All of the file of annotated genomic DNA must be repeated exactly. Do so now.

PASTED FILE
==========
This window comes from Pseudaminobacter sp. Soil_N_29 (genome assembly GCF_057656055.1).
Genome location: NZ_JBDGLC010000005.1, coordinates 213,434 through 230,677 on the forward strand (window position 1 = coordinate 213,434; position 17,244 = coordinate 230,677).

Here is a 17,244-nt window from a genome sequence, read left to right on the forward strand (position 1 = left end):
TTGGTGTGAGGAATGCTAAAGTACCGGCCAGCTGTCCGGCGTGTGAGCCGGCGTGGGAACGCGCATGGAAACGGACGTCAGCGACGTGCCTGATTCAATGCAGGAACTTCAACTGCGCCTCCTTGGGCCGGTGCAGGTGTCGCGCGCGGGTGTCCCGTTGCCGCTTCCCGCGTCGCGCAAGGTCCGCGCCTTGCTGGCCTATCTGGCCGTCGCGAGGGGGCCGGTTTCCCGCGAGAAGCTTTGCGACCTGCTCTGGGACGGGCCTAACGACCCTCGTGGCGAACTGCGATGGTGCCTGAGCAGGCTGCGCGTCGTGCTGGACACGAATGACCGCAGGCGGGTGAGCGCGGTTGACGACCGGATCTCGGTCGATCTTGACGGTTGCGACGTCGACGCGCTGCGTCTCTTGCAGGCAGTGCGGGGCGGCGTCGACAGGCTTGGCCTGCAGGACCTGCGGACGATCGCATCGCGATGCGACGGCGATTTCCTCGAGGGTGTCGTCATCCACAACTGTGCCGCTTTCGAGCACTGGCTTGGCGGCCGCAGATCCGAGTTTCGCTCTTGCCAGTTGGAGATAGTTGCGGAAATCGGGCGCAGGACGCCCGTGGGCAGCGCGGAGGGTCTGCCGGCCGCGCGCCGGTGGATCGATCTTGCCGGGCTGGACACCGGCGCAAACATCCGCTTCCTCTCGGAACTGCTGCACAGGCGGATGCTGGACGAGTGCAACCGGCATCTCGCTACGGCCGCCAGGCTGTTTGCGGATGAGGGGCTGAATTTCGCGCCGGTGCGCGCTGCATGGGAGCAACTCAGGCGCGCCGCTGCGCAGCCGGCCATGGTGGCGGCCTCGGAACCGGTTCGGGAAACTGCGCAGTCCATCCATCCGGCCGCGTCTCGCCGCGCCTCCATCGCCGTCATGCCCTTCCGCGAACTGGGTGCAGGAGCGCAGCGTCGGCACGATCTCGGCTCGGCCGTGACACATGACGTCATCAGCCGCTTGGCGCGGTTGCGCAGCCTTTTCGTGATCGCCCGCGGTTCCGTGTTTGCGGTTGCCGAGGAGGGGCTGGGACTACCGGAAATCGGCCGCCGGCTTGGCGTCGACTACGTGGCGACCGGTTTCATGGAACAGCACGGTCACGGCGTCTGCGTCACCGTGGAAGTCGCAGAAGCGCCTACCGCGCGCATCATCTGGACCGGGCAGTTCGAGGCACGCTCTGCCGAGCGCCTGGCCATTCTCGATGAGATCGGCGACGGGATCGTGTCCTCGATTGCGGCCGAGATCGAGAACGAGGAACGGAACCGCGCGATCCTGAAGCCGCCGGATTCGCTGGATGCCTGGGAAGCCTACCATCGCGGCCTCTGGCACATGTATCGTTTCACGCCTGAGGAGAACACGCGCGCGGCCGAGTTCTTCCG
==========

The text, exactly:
This window comes from Pseudaminobacter sp. Soil_N_29 (genome assembly GCF_057656055.1).
Genome location: NZ_JBDGLC010000005.1, coordinates 213,434 through 230,677 on the forward strand (window position 1 = coordinate 213,434; position 17,244 = coordinate 230,677).

Here is a 17,244-nt window from a genome sequence, read left to right on the forward strand (position 1 = left end):
TTGGTGTGAGGAATGCTAAAGTACCGGCCAGCTGTCCGGCGTGTGAGCCGGCGTGGGAACGCGCATGGAAACGGACGTCAGCGACGTGCCTGATTCAATGCAGGAACTTCAACTGCGCCTCCTTGGGCCGGTGCAGGTGTCGCGCGCGGGTGTCCCGTTGCCGCTTCCCGCGTCGCGCAAGGTCCGCGCCTTGCTGGCCTATCTGGCCGTCGCGAGGGGGCCGGTTTCCCGCGAGAAGCTTTGCGACCTGCTCTGGGACGGGCCTAACGACCCTCGTGGCGAACTGCGATGGTGCCTGAGCAGGCTGCGCGTCGTGCTGGACACGAATGACCGCAGGCGGGTGAGCGCGGTTGACGACCGGATCTCGGTCGATCTTGACGGTTGCGACGTCGACGCGCTGCGTCTCTTGCAGGCAGTGCGGGGCGGCGTCGACAGGCTTGGCCTGCAGGACCTGCGGACGATCGCATCGCGATGCGACGGCGATTTCCTCGAGGGTGTCGTCATCCACAACTGTGCCGCTTTCGAGCACTGGCTTGGCGGCCGCAGATCCGAGTTTCGCTCTTGCCAGTTGGAGATAGTTGCGGAAATCGGGCGCAGGACGCCCGTGGGCAGCGCGGAGGGTCTGCCGGCCGCGCGCCGGTGGATCGATCTTGCCGGGCTGGACACCGGCGCAAACATCCGCTTCCTCTCGGAACTGCTGCACAGGCGGATGCTGGACGAGTGCAACCGGCATCTCGCTACGGCCGCCAGGCTGTTTGCGGATGAGGGGCTGAATTTCGCGCCGGTGCGCGCTGCATGGGAGCAACTCAGGCGCGCCGCTGCGCAGCCGGCCATGGTGGCGGCCTCGGAACCGGTTCGGGAAACTGCGCAGTCCATCCATCCGGCCGCGTCTCGCCGCGCCTCCATCGCCGTCATGCCCTTCCGCGAACTGGGTGCAGGAGCGCAGCGTCGGCACGATCTCGGCTCGGCCGTGACACATGACGTCATCAGCCGCTTGGCGCGGTTGCGCAGCCTTTTCGTGATCGCCCGCGGTTCCGTGTTTGCGGTTGCCGAGGAGGGGCTGGGACTACCGGAAATCGGCCGCCGGCTTGGCGTCGACTACGTGGCGACCGGTTTCATGGAACAGCACGGTCACGGCGTCTGCGTCACCGTGGAAGTCGCAGAAGCGCCTACCGCGCGCATCATCTGGACCGGGCAGTTCGAGGCACGCTCTGCCGAGCGCCTGGCCATTCTCGATGAGATCGGCGACGGGATCGTGTCCTCGATTGCGGCCGAGATCGAGAACGAGGAACGGAACCGCGCGATCCTGAAGCCGCCGGATTCGCTGGATGCCTGGGAAGCCTACCATCGCGGCCTCTGGCACATGTATCGTTTCACGCCTGAGGAGAACACGCGCGCGGCCGAGTTCTTCCG